Bureau needs input from Crystal River
Just a few comments regarding the misleading Andrew Travers article promoting Open Space for Trails (Aspen Daily News, Nov. 14, 2011).
The statement by Dale Will that “he was solving an age old problem,” doesn’t pass the sniff test. The rail grade removed almost 80 years ago has never been considered the “Crystal Trail”.
The abandoned platform, at least the public portion that still remains, has been under the able management of the U.S. Forest Service and has always been accessible to those who have wished to use it.
The beautiful Crystal River Valley was designated a Scenic By-Way because the view-plane from the highway is so outstanding and currently does not include looking over at hikers and bikers on the east side. The six-mile, mid-valley elevations on the east side of the river between Nettle Creek and Avalanche Creek are home to Bighorn and Elk production activity areas (lambing and calving) and a rich diversity of transitional plant species and wildlife.
The majority of the residents of the valley have gone on record through the Masterplan opinion survey and petitions to the County as opposing the urbanization of this narrow valley floor in favor of an appropriate bike and pedestrian trail with plenty of accomodating highway right-of-way space available, especially throughout the mid-valley six miles.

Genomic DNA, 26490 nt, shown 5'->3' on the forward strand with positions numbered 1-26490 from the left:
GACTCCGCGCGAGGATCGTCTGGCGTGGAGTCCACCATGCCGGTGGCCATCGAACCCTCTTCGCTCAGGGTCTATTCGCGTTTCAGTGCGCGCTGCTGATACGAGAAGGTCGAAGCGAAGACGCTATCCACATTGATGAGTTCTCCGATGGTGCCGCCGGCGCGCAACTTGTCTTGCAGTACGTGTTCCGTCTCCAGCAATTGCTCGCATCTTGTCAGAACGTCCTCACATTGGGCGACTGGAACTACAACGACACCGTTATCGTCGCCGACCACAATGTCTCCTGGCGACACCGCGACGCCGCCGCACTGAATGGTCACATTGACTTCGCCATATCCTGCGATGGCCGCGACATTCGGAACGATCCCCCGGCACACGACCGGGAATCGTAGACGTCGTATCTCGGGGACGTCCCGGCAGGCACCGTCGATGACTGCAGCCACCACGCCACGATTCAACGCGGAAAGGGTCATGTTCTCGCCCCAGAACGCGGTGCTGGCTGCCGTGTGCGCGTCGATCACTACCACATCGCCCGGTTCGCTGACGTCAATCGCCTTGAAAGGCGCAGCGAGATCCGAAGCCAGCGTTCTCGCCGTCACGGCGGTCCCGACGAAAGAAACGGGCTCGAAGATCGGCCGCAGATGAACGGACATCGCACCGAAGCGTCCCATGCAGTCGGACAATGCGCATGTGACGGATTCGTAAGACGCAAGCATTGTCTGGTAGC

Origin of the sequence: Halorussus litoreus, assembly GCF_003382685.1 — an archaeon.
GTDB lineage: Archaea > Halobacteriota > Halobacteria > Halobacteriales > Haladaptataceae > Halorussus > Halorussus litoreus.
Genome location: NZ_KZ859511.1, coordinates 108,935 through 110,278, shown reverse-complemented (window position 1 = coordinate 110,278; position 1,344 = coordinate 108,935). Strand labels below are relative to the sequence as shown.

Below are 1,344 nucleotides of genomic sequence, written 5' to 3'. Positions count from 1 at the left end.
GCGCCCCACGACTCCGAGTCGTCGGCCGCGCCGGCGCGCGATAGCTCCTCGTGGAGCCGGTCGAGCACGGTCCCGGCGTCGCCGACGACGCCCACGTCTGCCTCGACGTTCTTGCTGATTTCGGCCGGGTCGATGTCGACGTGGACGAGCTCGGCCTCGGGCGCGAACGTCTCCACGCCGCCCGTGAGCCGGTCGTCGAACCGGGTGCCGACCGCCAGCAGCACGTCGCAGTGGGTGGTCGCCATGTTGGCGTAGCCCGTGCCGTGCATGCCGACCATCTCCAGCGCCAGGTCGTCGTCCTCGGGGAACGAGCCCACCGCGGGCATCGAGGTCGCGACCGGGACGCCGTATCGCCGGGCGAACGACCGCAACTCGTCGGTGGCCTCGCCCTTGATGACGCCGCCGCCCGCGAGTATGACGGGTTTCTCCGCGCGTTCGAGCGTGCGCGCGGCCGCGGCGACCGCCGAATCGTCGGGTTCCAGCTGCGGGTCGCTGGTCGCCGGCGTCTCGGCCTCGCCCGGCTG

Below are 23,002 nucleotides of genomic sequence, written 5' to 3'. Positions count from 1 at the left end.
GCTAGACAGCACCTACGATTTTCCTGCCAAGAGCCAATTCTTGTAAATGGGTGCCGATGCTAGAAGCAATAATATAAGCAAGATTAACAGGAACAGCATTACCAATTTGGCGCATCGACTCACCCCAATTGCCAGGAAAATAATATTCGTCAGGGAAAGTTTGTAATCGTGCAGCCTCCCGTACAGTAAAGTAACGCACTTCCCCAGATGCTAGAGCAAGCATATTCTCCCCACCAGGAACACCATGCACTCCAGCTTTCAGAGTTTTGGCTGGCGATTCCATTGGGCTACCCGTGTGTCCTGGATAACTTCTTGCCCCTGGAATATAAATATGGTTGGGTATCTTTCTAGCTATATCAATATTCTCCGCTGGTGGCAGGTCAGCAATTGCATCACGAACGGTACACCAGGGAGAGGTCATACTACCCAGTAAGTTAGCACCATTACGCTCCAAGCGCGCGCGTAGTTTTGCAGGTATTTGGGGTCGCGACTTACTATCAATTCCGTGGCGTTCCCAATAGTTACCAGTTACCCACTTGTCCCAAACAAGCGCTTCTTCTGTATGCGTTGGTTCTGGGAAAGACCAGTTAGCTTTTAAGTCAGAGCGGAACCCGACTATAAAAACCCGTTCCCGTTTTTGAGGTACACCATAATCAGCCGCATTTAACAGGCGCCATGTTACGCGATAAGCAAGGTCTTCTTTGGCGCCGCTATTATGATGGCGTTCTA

Most of us applaud Leslie Wexner for doing what Crystal Valley constituents do not have the resources to do in resisting the Open Space for Trails/Carbondale Biking coalition for apparently wishing to creating a Moab-like area. The Bureau of Reclamation would be considerate to involve the Crystal River residents in their decision making.
Support Local Journalism
Support Local Journalism
Readers around Aspen and Snowmass Village make the Aspen Times’ work possible. Your financial contribution supports our efforts to deliver quality, locally relevant journalism.
Now more than ever, your support is critical to help us keep our community informed about the evolving coronavirus pandemic and the impact it is having locally. Every contribution, however large or small, will make a difference.
Each donation will be used exclusively for the development and creation of increased news coverage.
Start a dialogue, stay on topic and be civil.
If you don't follow the rules, your comment may be deleted.
User Legend: Moderator Trusted User
Telemedicine is a growing field that provides Roaring Fork Valley residents with access to specialists without driving to Denver or Grand Junction. A new midvalley business called Sentia is providing facilities to make telemedicine more accessible.